“A Heavenly Christmas,” 8 p.m., Hallmark; Hallmark Movies &
Mysteries. Back in 1951, “Hallmark Hall of Fame” was launched
with high ambitions. An original mini-opera (“Amahl and the Night
Visitors”) was first; then came three Shakespearean plays, followed
by Lewis Carroll abnd George Bernard Shaw; TV used to be like.
Over the last 65
years, the “Hall” subjects have become less British and more
accessible; still, the lush production values have continued, winning
81 Emmys. This newest film has Shirley MacLaine trying to convert a
self-centered woman (Kristin Davis) into a guardian angel for a dad
II: “Robbie the Reindeer” and its sequel, 8 and 8:30 p.m., CBS.
Sure, a lot of shows
(including “Hallmark Hall of Fame”) have squeezed out the British
touches. Still, let's not take that too far: “Robbie” started as
a delightfully droll and dry cartoon for English TV. When it moved to
the U.S., those voices were stripped out and Americans were inserted.
The token Englishman
is Hugh Grant as the evil Blitzen. In the opener, he tries to stop
Robbie (Ben Stiller) from joining Santa's sleigh; in the sequel, he
wants to start a reindeer theme park. Other voices include Britney
Spears, Jim Belushi, Brad Garrett, Leah Remini, James Woods and Jerry
ALTERNATIVE: “Dirk Gently's Holistic Detective Agency,” 9 p.m.,
Now for British
whimsy at its extreme. Yes, this was filmed in Canada, with an
American star (Elijah Wood); but at the core are novels by the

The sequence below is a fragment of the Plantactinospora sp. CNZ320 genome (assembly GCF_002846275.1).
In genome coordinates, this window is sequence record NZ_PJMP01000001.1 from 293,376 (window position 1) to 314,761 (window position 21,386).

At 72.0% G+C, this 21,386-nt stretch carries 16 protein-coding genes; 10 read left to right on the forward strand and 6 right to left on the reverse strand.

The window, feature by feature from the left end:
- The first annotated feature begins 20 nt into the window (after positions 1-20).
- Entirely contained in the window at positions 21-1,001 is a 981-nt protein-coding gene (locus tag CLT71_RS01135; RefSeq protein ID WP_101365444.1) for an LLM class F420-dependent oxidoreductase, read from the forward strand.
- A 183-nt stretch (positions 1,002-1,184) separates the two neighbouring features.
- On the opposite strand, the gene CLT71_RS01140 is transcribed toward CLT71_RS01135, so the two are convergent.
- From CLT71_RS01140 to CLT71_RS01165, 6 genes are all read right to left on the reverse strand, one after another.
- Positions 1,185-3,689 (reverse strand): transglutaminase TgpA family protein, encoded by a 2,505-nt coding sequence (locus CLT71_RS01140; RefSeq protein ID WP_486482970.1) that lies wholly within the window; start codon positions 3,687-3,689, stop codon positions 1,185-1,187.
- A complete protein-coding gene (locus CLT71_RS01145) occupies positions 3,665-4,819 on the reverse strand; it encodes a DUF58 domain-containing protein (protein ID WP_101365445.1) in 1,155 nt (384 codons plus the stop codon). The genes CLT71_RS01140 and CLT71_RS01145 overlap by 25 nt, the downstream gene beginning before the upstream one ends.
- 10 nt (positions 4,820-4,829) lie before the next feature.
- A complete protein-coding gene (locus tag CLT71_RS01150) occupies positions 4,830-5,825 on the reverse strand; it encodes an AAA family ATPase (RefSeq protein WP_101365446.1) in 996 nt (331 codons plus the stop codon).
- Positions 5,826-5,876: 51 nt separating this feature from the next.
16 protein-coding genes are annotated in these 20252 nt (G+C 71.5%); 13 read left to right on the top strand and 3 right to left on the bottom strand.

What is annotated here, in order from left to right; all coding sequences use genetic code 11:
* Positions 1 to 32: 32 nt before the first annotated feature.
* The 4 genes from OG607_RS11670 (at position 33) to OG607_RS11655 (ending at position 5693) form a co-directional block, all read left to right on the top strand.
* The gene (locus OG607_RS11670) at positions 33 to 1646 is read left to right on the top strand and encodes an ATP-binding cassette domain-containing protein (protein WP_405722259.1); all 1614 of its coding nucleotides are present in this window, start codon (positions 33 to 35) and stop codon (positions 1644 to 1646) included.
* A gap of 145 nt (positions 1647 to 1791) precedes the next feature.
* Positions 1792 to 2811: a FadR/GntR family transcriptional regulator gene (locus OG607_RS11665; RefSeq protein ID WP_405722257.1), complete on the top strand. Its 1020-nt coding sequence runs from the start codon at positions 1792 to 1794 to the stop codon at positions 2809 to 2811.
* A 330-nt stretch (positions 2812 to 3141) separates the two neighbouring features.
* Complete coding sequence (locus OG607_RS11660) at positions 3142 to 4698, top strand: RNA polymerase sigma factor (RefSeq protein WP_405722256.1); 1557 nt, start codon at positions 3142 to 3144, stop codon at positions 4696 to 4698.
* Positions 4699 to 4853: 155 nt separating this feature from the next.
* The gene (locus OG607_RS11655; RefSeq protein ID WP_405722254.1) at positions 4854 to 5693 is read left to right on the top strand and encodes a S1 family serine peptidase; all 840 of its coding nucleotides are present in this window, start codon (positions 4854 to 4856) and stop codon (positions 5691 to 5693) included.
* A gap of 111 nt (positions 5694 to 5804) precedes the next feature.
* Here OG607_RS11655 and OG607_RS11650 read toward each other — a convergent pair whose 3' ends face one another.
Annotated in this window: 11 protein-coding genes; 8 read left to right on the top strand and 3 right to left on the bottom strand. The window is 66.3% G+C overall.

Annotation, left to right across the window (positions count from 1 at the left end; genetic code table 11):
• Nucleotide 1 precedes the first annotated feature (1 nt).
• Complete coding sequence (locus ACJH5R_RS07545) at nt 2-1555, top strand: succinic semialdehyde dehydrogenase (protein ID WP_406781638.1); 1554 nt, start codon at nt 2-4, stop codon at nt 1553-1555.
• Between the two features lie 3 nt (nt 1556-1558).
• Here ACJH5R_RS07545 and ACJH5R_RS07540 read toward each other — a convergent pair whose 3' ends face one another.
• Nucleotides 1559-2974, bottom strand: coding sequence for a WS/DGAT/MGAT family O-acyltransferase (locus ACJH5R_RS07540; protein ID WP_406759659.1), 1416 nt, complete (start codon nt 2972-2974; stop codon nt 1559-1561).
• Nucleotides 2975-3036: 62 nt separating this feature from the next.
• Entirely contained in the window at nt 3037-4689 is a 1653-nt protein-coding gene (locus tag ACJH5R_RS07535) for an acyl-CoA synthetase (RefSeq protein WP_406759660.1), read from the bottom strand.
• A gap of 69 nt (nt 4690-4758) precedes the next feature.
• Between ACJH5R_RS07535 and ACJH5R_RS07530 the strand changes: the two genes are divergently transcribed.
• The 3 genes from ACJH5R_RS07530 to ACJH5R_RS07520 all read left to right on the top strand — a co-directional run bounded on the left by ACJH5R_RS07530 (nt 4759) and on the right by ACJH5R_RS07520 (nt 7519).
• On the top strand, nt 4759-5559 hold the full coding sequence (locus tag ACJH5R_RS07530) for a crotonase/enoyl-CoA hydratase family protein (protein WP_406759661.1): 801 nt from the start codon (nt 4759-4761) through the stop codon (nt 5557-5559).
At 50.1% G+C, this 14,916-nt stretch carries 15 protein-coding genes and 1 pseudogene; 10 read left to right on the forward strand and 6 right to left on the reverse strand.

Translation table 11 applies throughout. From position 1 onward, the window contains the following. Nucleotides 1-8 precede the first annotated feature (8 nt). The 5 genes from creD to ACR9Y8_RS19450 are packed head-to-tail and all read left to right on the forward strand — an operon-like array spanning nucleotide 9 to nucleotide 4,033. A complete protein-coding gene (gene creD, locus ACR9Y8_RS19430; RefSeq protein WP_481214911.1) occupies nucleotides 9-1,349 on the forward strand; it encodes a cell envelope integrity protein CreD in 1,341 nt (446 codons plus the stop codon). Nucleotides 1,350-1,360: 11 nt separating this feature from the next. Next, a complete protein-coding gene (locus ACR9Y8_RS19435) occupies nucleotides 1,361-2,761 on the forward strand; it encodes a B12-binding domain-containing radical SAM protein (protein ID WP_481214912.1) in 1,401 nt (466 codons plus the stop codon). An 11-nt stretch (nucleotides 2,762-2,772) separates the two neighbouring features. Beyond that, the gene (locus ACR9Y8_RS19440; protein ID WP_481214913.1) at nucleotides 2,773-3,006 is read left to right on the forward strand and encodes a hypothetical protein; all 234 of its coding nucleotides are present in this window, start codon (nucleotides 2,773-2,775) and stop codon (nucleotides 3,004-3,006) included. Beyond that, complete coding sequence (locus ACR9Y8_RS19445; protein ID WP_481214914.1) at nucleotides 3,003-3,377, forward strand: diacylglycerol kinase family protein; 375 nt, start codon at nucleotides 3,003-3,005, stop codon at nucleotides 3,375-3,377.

bizarrely brilliant Douglas Adams (“Hitchhiker's Guide”).
The good news is
that this has just been renewed for next season. The bad is that
tonight has a dark, stark episode. Dirk has found the machine
everyone covets, but Todd (Wood) must confess to his sister: He faked
an illness and drained the family's money ... leaving nothing, now
that she has a real illness.
(2003), 6 and 9 p.m., E. Here's another clever British writer
(Richard Curtis), linking (barely) some charming Christmastime tales.
Other movies deliver great action – the second and third Indiana
Jones” movies (1984 and 1989) at 5:29 and 8:05 p.m. on Syfy – and
Dustin Hoffman's best work, with “Tootsie” (1982) and “Rain
Man” (1988), at 8 and 10:15 p.m. ET on Turner Classic Movies.
Christmas,” 7 p.m., UP, rerunning at 9. This is the second in the
cable channel's string of three straight new holiday films. An
injured figure-skating champion is sent to a snowy rehab retreat. As
you may have assumed, she meets a handsome local guy there.
Football, 7:30 p.m.
ET Fox and 8 p.m. ABC. These could both be good match-ups: Fox has
Utah (ranked No. 12) at Colorado (No. 10); ABC has Florida (No. 23)
at Florida State (No. 17). There's much more on cable, includiing
Clemson (No. 4) hosting South Carolina, at 7:30 p.m. on ESPN.
Show,” 8-10 p.m., NBC. Here's a quick rerun of Thursday's event.
movies, 8 p.m., cable. TV One has “The Christmas Swap,” with
Dondre Whitfield as a single dad who scuttled his dreams to care for
his mother. Lifetime has “All I Want for Christmas”; told she
doesn't understand people, a young woman is given a pin that lets her
hear their thoughts.
“The Story of
Santa Claus,” 9-10 p.m., CBS. It's the 20th anniversary
for this cartoon, which has an elderly toymaker and his wife (Ed
Asner and Betty White) deciding to give away the toys.
Live,” 11:29 p.m., NBC. After a long string of new episodes, here's
a rerun. Donald Trump won't be tempted to start any new Twitter